The results of the DCE suggest that consumers’ preferences for allergen labels on foods varied widely. A 3-class model appeared to best fit our data and the class memberships were associated with seven measurable sociodemographic factors. Class 1 individuals, accounting for 44% of respondents, predominantly reported considering allergens when buying food due to one unspecified reason which presumably was associated with someone in their household having a food allergy. This group preferred the use of both precautionary and safety symbols on food allergen labels. Respondents who preferred the use of safety statements and both precautionary and safety symbols accounted for 38% of respondents and fell in the class 2 group. On average, these individuals were older, not in a partnership, had not completed high school or post-secondary education, and considered allergens for more than one unspecified reasons. It is possible that these individuals live or work in a care facility or work in a service industry where food allergen vigilance is typically high. Class 3, accounting for 18% of respondents, had the highest education levels of the three classes. This class did not consider allergens when buying foods, which could also explain why this group was not willing to pay anything for the inclusion of allergen information and that there was really no difference in the relative importance of each attribute versus classes 1 and 2 who likely had a specific need for food allergen information.

The inclusion of food allergen information could result in increased costs to the food industry which would then presumably be passed on to the consumer, thus it was important to not only evaluate Canadians’ preferences for labeling but also their willingness to pay. Our results showed, as one might expect, that those without a specific need for food allergen labeling (i.e. class 3 respondents) were not willing to pay more for food to have specific allergen labeling on foods. However, the majority of consistent respondents were willing to pay $0–$10 for the inclusion of allergen labels on food and it appears that an individual’s willingness to pay an additional cost for the inclusion of food allergen labels is not determined by their income but rather their allergen needs.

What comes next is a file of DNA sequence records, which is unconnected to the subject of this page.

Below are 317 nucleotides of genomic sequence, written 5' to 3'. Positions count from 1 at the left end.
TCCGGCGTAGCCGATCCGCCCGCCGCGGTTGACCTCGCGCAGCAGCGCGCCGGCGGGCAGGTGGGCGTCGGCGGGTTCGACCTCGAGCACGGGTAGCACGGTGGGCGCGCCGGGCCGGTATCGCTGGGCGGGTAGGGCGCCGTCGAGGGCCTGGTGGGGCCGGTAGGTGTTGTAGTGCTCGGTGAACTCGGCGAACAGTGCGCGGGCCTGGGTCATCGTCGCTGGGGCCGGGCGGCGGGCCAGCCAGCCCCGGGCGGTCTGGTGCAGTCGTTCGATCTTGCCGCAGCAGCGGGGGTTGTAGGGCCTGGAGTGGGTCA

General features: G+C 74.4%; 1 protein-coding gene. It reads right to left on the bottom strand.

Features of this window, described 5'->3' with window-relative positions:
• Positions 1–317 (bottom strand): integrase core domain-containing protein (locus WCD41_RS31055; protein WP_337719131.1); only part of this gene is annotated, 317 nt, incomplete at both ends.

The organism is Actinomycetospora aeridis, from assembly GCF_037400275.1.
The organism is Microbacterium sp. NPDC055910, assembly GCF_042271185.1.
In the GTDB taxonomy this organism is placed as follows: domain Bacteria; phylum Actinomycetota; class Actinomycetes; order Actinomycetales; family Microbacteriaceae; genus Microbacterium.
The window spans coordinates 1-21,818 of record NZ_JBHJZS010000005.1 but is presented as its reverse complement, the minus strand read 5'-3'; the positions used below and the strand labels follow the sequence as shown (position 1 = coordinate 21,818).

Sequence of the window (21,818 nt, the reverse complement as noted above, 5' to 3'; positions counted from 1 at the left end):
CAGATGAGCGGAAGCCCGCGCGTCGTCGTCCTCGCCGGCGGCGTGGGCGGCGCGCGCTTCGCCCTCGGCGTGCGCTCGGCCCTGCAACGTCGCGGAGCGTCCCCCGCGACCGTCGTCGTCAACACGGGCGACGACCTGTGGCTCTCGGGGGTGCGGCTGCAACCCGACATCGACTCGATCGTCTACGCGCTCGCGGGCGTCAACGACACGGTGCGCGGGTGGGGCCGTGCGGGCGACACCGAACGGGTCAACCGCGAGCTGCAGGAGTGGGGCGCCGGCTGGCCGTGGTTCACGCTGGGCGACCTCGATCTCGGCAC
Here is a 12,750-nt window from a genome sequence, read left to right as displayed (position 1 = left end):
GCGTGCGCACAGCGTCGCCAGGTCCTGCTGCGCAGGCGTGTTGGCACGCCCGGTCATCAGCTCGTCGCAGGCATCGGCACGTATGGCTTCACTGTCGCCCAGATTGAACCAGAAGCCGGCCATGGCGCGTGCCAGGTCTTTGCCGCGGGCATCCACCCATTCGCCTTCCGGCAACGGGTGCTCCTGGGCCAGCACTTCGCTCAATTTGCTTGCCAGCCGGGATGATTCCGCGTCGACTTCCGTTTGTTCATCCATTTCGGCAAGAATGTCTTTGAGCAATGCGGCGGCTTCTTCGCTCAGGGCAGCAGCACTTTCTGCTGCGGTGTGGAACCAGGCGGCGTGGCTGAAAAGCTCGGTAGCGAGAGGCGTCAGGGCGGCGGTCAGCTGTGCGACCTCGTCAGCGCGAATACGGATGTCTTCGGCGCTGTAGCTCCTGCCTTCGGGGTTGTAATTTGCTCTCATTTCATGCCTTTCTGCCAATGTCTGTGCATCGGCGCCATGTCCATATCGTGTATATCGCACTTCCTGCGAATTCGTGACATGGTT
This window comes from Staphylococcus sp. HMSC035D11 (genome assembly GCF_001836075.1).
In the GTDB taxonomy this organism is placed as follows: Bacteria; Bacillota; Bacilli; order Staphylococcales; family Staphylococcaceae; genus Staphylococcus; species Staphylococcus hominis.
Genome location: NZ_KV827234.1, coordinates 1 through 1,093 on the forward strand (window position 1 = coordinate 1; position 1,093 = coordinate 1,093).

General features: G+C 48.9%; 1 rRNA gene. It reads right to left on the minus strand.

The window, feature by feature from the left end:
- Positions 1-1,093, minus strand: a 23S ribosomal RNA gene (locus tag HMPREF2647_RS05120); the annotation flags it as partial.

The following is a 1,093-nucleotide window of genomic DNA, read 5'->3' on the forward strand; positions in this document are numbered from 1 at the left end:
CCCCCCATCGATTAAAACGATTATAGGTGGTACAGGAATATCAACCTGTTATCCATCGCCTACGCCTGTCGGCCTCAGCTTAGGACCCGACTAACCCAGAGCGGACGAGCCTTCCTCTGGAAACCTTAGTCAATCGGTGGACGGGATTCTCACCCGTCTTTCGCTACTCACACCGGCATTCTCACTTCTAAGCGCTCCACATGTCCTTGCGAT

A 2011 Canadian study found that consumers do not trust Canadian food allergen labels rendering them largely ineffective [28]. The updated Canadian food allergen labeling regulation, released in August 2012, addressed the need to standardize the location of allergen information on food labels as well as the need for specificity of allergen sources [27]. Our research suggests that the regulation has a number of outstanding issues to address. First, consumers preferred the use of symbols on labels; however, the current Canadian regulation does not enforce the use of any symbols on allergen labels [27]. These symbols need to be standardized and the public educated about their significance. Second, consumers who consider allergens preferred the use of precautionary statements the least. While we did not specifically explore the reasons for choosing one format over another, previous studies suggest that these statements provide no definite allergen content information apart from cross-contamination thereby limiting food choices of consumers [28, 29, 31, 42, 45]. This limitation causes consumers to take on more risk and rely on product or brand experience as opposed to allergen labels in decision making [28, 29, 45]. Additionally, the terminology within precautionary statements is currently not standardized across manufacturers leaving consumers confused [29, 30, 45].

As with any questionnaire-based research, there are several limitations. Firstly, while the questionnaire was only administered in English, we do not anticipate that this would have biased the results in any way. It is also important to consider that the responses are based on a stated choice experiment and not on actual choices. However, the results provide a valid evaluation of relative preferences for each labeling attribute, which may direct allergen-labeling regulations towards a standardized and accepted food allergen label. Additionally, respondents were recruited through an IPSOS panel and only included respondents who had computer access. While this could result in a selection bias of respondents, we feel that these preferences do reflect the preferences of the average Canadian household.